Danny Rose was a guest on the Lockdown Tactics Podcast on Tuesday and the Spurs star certainly revealed plenty of inside stories from his career.
Among the things that the 29-year-old opened up on was how he didn’t have a great initial relationship with former boss Tim Sherwood.
Rose arrived at Tottenham from Leeds United as a 17-year-old and it took him a while to establish himself as a regular in the side. However, the England international admitted that moving to Spurs at a such a young age was a great experience for him.
He revealed that he developed both as a person and as a player under the watchful eyes of John McDermott and Alex Inglethorpe.
The left-back said (as relayed by Football.London): “I left at a young age. It was something I needed to do. You know when you’re 15 and you’re at home and your living around your mates, you’re doing things that you shouldn’t be doing.
“It was probably the right thing for me to do. I moved and it was difficult for the first few years. I was going home as much as I could. Now I hardly ever go back to Doncaster.
“I was going from living with family straight into a hotel for three months. Then I had my own apartment straight after. So 16 and having my own apartment which was a strange feeling.
“Being away from home, I’d never been away like that. It was a great experience.
“I have to say Tottenham were brilliant. At the time the youth coaches were John McDermott, who’s now moving on to the FA, and Alex Inglethorpe, who is now at Liverpool and the director of football was Damien Comolli.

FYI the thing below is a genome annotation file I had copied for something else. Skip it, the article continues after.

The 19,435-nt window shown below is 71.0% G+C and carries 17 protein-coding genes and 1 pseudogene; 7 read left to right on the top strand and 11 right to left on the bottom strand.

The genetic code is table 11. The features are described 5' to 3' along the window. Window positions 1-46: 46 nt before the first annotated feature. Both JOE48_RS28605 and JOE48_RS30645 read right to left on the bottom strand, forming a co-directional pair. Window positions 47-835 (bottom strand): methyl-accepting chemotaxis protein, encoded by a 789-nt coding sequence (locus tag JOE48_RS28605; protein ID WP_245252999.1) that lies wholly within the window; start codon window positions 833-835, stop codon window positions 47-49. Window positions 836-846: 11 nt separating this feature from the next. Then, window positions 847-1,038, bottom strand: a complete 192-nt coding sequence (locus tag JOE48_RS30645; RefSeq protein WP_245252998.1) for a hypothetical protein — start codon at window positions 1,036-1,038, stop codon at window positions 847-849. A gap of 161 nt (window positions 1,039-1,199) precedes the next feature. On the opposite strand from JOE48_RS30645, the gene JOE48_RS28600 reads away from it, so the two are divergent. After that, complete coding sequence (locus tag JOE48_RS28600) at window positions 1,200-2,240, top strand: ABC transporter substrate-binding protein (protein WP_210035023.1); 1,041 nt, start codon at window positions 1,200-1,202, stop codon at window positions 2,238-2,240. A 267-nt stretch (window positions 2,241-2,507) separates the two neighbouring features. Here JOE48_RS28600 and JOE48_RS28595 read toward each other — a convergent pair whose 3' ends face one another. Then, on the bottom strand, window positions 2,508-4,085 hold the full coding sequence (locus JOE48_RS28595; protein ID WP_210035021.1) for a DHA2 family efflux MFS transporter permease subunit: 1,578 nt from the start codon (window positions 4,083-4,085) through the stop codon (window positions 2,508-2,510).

“So all of them and Chris Hughton, who was the assistant, were great. Chris is a legend. He was great. So I think I had the best possible set-up to succeed at Spurs, no doubt.
“People will notice a bit more now with John McDermott going to the national team, he was the head of the academy set-up, and with him once he’s seen you’re good enough, he wants you out there.
“He’s a northerner as well, he’s from Yorkshire, and I connected with him really well.
“He was a big help to me and a lot of players who came through Spurs in the past ten years. There has been a lot.”
Rose established himself as a regular in the side under Sherwood but admitted that the former Spurs boss didn’t immediately take to him when he replaced Andre Villas-Boas at the helm in 2013.
The Spurs star added: “The relationship between a coach and a player is massive. When Tim Sherwood came to Spurs, I get on so well with Tim now, but it’s fair to say that at the time, at 18 or 19, I had a bit of an attitude.
“I still trained and played as hard as I could but at the time Tim, being old school, he saw that and I think it’s fair to say he didn’t like me. But I won him over and he loves me now and we speak whenever we can.
“Once Tim had got to know me and he saw that I had a fiery side just like him as a player, trying to kick somebody or whatever, and he knew that I was someone he could trust.
“When he became manager at Spurs for half a season I played pretty much every game he was there. Even now when I play well he’s the first person who messages me.”
Spurs Web Opinion
I never really had much time for Tim Sherwood during his time at Spurs and even when I see him doing punditry work now, he comes across as inauthentic and someone who never fails to big up his own achievements. However, he does deserve credit for kick-starting the careers of Harry Kane, Danny Rose, and Nabil Bentaleb, even though the Algerian didn’t last too long at Spurs.
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